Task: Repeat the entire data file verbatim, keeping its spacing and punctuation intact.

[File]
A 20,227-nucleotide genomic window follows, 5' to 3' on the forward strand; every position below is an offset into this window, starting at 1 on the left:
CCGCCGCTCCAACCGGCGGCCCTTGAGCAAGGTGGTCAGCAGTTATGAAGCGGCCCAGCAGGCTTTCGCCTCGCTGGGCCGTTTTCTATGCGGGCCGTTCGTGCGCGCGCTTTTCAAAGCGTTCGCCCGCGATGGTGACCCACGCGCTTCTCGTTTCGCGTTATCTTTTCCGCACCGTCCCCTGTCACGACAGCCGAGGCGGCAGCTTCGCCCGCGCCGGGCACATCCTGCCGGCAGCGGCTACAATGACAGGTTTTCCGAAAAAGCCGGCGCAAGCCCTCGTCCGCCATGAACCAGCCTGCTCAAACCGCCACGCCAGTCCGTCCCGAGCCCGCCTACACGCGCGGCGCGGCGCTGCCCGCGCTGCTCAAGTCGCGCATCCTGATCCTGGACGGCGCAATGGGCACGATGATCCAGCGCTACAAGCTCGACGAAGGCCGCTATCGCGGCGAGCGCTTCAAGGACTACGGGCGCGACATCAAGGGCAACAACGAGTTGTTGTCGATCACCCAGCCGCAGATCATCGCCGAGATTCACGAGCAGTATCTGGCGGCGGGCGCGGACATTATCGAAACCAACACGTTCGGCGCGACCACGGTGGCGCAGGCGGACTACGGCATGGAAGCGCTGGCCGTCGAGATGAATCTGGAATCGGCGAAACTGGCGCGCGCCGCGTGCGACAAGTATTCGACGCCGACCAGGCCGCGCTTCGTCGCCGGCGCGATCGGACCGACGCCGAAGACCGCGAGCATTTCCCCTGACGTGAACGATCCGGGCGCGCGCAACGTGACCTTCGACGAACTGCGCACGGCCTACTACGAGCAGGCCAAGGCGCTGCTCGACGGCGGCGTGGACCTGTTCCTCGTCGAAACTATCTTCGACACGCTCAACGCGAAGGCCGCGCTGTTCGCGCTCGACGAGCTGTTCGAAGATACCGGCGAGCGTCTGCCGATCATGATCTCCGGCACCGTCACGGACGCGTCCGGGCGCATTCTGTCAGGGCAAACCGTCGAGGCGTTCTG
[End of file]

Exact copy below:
A 20,227-nucleotide genomic window follows, 5' to 3' on the forward strand; every position below is an offset into this window, starting at 1 on the left:
CCGCCGCTCCAACCGGCGGCCCTTGAGCAAGGTGGTCAGCAGTTATGAAGCGGCCCAGCAGGCTTTCGCCTCGCTGGGCCGTTTTCTATGCGGGCCGTTCGTGCGCGCGCTTTTCAAAGCGTTCGCCCGCGATGGTGACCCACGCGCTTCTCGTTTCGCGTTATCTTTTCCGCACCGTCCCCTGTCACGACAGCCGAGGCGGCAGCTTCGCCCGCGCCGGGCACATCCTGCCGGCAGCGGCTACAATGACAGGTTTTCCGAAAAAGCCGGCGCAAGCCCTCGTCCGCCATGAACCAGCCTGCTCAAACCGCCACGCCAGTCCGTCCCGAGCCCGCCTACACGCGCGGCGCGGCGCTGCCCGCGCTGCTCAAGTCGCGCATCCTGATCCTGGACGGCGCAATGGGCACGATGATCCAGCGCTACAAGCTCGACGAAGGCCGCTATCGCGGCGAGCGCTTCAAGGACTACGGGCGCGACATCAAGGGCAACAACGAGTTGTTGTCGATCACCCAGCCGCAGATCATCGCCGAGATTCACGAGCAGTATCTGGCGGCGGGCGCGGACATTATCGAAACCAACACGTTCGGCGCGACCACGGTGGCGCAGGCGGACTACGGCATGGAAGCGCTGGCCGTCGAGATGAATCTGGAATCGGCGAAACTGGCGCGCGCCGCGTGCGACAAGTATTCGACGCCGACCAGGCCGCGCTTCGTCGCCGGCGCGATCGGACCGACGCCGAAGACCGCGAGCATTTCCCCTGACGTGAACGATCCGGGCGCGCGCAACGTGACCTTCGACGAACTGCGCACGGCCTACTACGAGCAGGCCAAGGCGCTGCTCGACGGCGGCGTGGACCTGTTCCTCGTCGAAACTATCTTCGACACGCTCAACGCGAAGGCCGCGCTGTTCGCGCTCGACGAGCTGTTCGAAGATACCGGCGAGCGTCTGCCGATCATGATCTCCGGCACCGTCACGGACGCGTCCGGGCGCATTCTGTCAGGGCAAACCGTCGAGGCGTTCTG